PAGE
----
“Tennessee teachers are invaluable to the future and well-being of our State, and it is teachers like Kim Inlgis and the other Tennessee Teacher of the Year finalists that exemplify the very best of what education in Tennessee has to offer," said State Representative Bryan Terry. "I am proud to represent the district that is privileged to have a teacher like Kim Inglis working to help our students succeed.”

Finalists will have the opportunity to serve on Commissioner Schwinn’s Tennessee Teacher Advisory Council for the duration of the 2022-23 school year. The council is composed of expert teachers who provide feedback and inform the work of the department throughout the academic year.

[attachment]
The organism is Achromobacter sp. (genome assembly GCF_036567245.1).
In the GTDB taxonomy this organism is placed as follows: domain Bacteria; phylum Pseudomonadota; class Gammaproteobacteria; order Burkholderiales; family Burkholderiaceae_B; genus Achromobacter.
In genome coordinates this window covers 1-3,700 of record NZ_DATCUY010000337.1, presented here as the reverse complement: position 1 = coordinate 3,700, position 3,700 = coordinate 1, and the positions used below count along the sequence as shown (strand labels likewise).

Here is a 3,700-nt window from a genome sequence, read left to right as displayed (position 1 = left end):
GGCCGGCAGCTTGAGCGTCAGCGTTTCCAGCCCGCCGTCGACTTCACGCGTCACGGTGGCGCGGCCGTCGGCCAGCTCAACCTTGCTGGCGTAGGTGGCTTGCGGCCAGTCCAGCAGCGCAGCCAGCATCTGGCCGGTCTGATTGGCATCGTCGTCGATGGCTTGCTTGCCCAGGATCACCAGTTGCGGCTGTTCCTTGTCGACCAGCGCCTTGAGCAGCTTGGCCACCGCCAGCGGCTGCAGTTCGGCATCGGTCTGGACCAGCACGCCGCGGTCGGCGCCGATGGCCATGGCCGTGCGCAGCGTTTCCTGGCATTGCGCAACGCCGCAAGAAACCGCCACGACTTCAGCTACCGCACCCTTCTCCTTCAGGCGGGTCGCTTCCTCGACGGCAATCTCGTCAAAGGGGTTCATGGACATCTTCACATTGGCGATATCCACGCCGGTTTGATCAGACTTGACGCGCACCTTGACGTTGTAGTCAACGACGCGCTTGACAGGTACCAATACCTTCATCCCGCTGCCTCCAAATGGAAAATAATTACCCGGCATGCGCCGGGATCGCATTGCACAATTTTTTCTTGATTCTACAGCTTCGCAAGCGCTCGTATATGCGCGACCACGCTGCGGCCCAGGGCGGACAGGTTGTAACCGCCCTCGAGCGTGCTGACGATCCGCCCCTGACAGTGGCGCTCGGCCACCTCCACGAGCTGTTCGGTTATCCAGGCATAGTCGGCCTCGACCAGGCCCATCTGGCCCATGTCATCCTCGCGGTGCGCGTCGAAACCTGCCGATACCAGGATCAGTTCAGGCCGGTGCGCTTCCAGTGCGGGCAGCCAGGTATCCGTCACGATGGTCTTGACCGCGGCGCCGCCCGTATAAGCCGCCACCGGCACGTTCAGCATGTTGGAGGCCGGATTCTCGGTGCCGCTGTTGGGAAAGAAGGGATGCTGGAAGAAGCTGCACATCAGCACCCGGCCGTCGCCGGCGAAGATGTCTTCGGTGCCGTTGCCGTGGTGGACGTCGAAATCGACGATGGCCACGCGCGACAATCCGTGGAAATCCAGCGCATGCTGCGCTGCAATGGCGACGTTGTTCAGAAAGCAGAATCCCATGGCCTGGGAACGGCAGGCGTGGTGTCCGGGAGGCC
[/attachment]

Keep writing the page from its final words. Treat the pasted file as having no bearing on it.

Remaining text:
The Tennessee Teacher of the Year awardee will represent Tennessee in the National Teacher of the Year competition and serve as an ambassador for education in the state throughout the 2022-23 school year. To qualify, candidates must have been teaching full-time for at least three years, have a track record of exceptional gains in student learning, and be effective school and community leaders.

To learn more about the Tennessee Teacher of the Year award, click here.

For Tennessee Department of Education media inquiries, email